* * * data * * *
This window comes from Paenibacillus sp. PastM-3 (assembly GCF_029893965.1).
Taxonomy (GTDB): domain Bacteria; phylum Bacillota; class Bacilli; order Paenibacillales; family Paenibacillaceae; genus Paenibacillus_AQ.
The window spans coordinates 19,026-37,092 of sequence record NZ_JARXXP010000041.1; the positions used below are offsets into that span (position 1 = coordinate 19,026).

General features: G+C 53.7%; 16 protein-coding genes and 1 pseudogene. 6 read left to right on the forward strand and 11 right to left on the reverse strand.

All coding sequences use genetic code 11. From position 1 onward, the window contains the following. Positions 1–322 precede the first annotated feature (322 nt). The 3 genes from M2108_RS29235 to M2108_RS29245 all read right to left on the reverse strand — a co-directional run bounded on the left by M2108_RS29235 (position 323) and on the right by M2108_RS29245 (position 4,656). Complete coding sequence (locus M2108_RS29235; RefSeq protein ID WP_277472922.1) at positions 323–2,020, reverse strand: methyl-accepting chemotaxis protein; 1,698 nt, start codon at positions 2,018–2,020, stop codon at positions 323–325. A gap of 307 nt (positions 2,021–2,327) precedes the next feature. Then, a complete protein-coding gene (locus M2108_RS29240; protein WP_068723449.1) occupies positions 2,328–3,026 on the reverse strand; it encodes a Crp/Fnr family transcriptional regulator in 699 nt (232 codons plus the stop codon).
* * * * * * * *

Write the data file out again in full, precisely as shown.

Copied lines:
This window comes from Paenibacillus sp. PastM-3 (assembly GCF_029893965.1).
Taxonomy (GTDB): domain Bacteria; phylum Bacillota; class Bacilli; order Paenibacillales; family Paenibacillaceae; genus Paenibacillus_AQ.
The window spans coordinates 19,026-37,092 of sequence record NZ_JARXXP010000041.1; the positions used below are offsets into that span (position 1 = coordinate 19,026).

General features: G+C 53.7%; 16 protein-coding genes and 1 pseudogene. 6 read left to right on the forward strand and 11 right to left on the reverse strand.

All coding sequences use genetic code 11. From position 1 onward, the window contains the following. Positions 1–322 precede the first annotated feature (322 nt). The 3 genes from M2108_RS29235 to M2108_RS29245 all read right to left on the reverse strand — a co-directional run bounded on the left by M2108_RS29235 (position 323) and on the right by M2108_RS29245 (position 4,656). Complete coding sequence (locus M2108_RS29235; RefSeq protein ID WP_277472922.1) at positions 323–2,020, reverse strand: methyl-accepting chemotaxis protein; 1,698 nt, start codon at positions 2,018–2,020, stop codon at positions 323–325. A gap of 307 nt (positions 2,021–2,327) precedes the next feature. Then, a complete protein-coding gene (locus M2108_RS29240; protein WP_068723449.1) occupies positions 2,328–3,026 on the reverse strand; it encodes a Crp/Fnr family transcriptional regulator in 699 nt (232 codons plus the stop codon).